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Workers on the minimum wage will get a pay rise on 1 April 2022, as the rate for those aged over 23 increases to £9.50 an hour. For employees, this may feel a modest step up from the previous rate of £8.91 per hour, but it has big implications for businesses paying their staff.
With inflation rising to 5.1% in the UK – its highest in a decade – the government has faced pressure to help low-paid, younger workers, who are among the worst hit by the pandemic amid a steadily rising cost of living.
Small businesses are already shelling out for the added costs of fuel, energy and supplies, so for many employers, the minimum wage rise couldn’t have come at a more challenging juncture.
As the 1 April approaches, we look at how the new minimum wage will affect small business costs, plus savvy ways to minimise the impact.
Get expert help with paying your staff – see our guide to the Best Small Business Payroll Services
What is the new minimum wage?
When it is introduced in April, the new National Living Wage for over-23s (otherwise known as the minimum wage) will be £9.50 an hour. This is a 6.6% increase on the previous rate.
Minimum pay rates for younger workers are also set to go up.
- National Living Wage for over-23s: From £8.91 to £9.50 an hour
- National Minimum Wage for those aged 21-22: From £8.36 to £9.18
- National Minimum Wage for 18 to 20-year-olds: From £6.56 to £6.83
- National Minimum Wage for under-18s: From £4.62 to £4.81
- The Apprentice Rate: From £4.30 to £4.81
It does not matter how small you are as an employer, you will still have to pay the correct minimum wage.
Business leaders must keep records to prove they are paying at least the minimum wage to their staff. In a dispute at a tribunal or civil court, the burden is on the employer to prove that the minimum has been paid.
Lawrence Kaplin, Chief Market Strategist at international business payment platform Equals Money, said that the rise in minimum wage could be healthy for the UK economy in the long-term. However, it is unlikely to have a positive impact in the current climate of post-Covid recovery:
“Our economy here in the UK is 80% service-based, meaning that any recovery from the pandemic is ultimately tied to encouraging consumer spending. An increase in living wages can boost spending, but increased consumer spending is unlikely with concerns about rising fuel and energy prices as well as inflation.”
How will this affect small businesses?
According to card payment provider Take Payments’ 2021 business trends report, one in four (28%) of SME respondents said they think the government should offer them extra support to help cover the minimum wage increase.
That’s because, for many UK startups and small businesses, the new minimum wage represents yet another restriction on growth in a two-year period that’s been plagued by the coronavirus outbreak, Brexit, and a whole host of supply chain issues including rising petrol costs and impact of customer cancellations.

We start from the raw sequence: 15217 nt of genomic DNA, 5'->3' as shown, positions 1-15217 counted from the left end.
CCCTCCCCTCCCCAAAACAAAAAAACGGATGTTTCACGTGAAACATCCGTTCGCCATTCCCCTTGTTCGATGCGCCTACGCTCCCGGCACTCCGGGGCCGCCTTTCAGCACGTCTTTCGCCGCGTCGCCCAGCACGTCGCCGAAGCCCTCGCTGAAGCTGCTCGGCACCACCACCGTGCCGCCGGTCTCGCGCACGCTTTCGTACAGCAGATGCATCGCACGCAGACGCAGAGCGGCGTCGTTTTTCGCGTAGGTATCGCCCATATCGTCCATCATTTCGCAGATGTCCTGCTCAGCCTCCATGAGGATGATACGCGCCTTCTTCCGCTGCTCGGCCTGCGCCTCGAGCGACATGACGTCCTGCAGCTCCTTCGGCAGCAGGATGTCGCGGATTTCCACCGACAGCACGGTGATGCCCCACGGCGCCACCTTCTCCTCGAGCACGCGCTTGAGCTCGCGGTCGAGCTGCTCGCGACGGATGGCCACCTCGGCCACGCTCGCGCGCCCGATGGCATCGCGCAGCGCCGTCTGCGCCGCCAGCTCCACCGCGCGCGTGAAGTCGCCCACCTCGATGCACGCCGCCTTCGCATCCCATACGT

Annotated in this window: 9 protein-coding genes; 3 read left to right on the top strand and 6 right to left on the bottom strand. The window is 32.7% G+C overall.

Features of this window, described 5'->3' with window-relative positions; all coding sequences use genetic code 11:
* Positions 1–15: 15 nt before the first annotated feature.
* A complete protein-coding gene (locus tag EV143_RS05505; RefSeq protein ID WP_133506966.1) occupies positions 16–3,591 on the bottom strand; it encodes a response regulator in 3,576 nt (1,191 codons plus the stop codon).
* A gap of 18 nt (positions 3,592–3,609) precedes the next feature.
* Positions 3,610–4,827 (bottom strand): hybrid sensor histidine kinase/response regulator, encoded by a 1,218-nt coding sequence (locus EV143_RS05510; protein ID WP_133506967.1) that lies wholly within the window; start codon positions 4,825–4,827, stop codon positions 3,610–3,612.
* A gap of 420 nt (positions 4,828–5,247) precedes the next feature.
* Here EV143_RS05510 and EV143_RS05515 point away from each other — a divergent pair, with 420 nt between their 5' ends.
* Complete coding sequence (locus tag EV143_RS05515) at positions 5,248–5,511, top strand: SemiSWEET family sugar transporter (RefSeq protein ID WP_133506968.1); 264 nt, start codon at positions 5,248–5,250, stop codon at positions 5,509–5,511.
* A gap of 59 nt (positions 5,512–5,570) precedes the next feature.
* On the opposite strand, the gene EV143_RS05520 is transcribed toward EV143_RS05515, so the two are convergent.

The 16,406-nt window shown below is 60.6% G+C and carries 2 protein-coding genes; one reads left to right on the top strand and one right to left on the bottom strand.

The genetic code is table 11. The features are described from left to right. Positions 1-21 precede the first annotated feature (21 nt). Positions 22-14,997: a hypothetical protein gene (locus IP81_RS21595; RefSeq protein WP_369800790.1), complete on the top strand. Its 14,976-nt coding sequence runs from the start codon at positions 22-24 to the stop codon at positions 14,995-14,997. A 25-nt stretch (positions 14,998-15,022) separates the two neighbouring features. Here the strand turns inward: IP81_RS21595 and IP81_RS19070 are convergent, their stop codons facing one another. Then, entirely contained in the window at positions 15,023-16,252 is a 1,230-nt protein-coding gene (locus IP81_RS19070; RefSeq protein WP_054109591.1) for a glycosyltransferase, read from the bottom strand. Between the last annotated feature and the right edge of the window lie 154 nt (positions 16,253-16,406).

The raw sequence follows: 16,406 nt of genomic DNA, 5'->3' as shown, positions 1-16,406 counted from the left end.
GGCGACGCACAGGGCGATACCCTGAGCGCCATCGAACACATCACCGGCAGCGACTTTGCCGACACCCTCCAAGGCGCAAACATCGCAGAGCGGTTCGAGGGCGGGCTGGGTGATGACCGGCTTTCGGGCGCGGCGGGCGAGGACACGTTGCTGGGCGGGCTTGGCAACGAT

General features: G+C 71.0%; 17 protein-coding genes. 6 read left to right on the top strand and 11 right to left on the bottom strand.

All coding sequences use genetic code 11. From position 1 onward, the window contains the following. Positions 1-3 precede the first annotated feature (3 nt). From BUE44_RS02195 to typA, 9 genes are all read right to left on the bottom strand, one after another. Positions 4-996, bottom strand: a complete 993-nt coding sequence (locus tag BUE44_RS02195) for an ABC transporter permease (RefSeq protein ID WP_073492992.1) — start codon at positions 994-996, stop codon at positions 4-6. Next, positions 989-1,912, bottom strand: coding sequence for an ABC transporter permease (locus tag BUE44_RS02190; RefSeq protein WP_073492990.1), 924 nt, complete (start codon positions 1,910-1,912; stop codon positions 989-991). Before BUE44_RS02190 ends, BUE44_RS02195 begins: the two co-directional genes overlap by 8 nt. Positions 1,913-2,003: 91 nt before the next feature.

Earlier this week, we reported that inflation is now the top concern for UK SMEs – who are not protected by Ofgem’s domestic consumer price cap. 46% of respondents in an Iwoca survey said increased running costs are a main concern for their business in 2022.
Particularly hard hit have been those companies based in customer-facing industries, such as tourism, hospitality and leisure. Indeed, ONS data shows that in July 2021, consumer spending on hospitality remained at less than 70% of pre-pandemic levels.
Managing Director of business advisors and insolvency experts Forbes Burton, Rick Smith, said: “Wage rises have their place, but the timing of these increases couldn’t be worse, small businesses need to get back to where they once were with solid foundations.
“Businesses are likely to be faced with the task of regaining stability as well as instilling supplier and customer confidence. This rebuilding takes time and won’t be a quick fix.”
Let’s have a look at how the minimum wage will impact SMEs:
Added strain on finance
On average, the rise means a full-time worker will now be paid £1,074 extra a year (pre-tax).
However, an increase to the National Minimum Wage means more expense to the employer than just wages. It’s also an increase to associated costs, including National Insurance and holiday pay.
In September, the government chose to raise National Insurance. Under the change, also due to come into effect from 1 April, employers and employees will each be taxed an additional 1.25 percentage points.
That means employers will pay an additional £241.87 a year of National Insurance tax for each member of staff.